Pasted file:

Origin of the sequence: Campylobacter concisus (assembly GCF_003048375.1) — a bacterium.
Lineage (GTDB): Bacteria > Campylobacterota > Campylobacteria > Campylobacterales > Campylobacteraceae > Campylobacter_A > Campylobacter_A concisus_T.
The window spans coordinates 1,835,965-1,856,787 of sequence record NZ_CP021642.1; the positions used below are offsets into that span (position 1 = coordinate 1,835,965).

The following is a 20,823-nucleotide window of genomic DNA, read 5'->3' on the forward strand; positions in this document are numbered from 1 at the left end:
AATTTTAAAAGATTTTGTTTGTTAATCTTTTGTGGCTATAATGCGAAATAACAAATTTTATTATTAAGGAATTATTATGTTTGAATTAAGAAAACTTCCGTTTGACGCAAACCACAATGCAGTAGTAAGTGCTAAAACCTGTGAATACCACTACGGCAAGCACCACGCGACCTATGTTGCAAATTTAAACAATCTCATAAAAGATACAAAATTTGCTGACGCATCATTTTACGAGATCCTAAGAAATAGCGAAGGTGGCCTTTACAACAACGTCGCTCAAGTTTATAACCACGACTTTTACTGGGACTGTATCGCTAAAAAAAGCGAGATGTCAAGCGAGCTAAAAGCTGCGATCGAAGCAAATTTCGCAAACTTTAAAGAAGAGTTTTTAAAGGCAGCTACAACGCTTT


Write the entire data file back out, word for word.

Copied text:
Origin of the sequence: Campylobacter concisus (assembly GCF_003048375.1) — a bacterium.
Lineage (GTDB): Bacteria > Campylobacterota > Campylobacteria > Campylobacterales > Campylobacteraceae > Campylobacter_A > Campylobacter_A concisus_T.
The window spans coordinates 1,835,965-1,856,787 of sequence record NZ_CP021642.1; the positions used below are offsets into that span (position 1 = coordinate 1,835,965).

The following is a 20,823-nucleotide window of genomic DNA, read 5'->3' on the forward strand; positions in this document are numbered from 1 at the left end:
AATTTTAAAAGATTTTGTTTGTTAATCTTTTGTGGCTATAATGCGAAATAACAAATTTTATTATTAAGGAATTATTATGTTTGAATTAAGAAAACTTCCGTTTGACGCAAACCACAATGCAGTAGTAAGTGCTAAAACCTGTGAATACCACTACGGCAAGCACCACGCGACCTATGTTGCAAATTTAAACAATCTCATAAAAGATACAAAATTTGCTGACGCATCATTTTACGAGATCCTAAGAAATAGCGAAGGTGGCCTTTACAACAACGTCGCTCAAGTTTATAACCACGACTTTTACTGGGACTGTATCGCTAAAAAAAGCGAGATGTCAAGCGAGCTAAAAGCTGCGATCGAAGCAAATTTCGCAAACTTTAAAGAAGAGTTTTTAAAGGCAGCTACAACGCTTT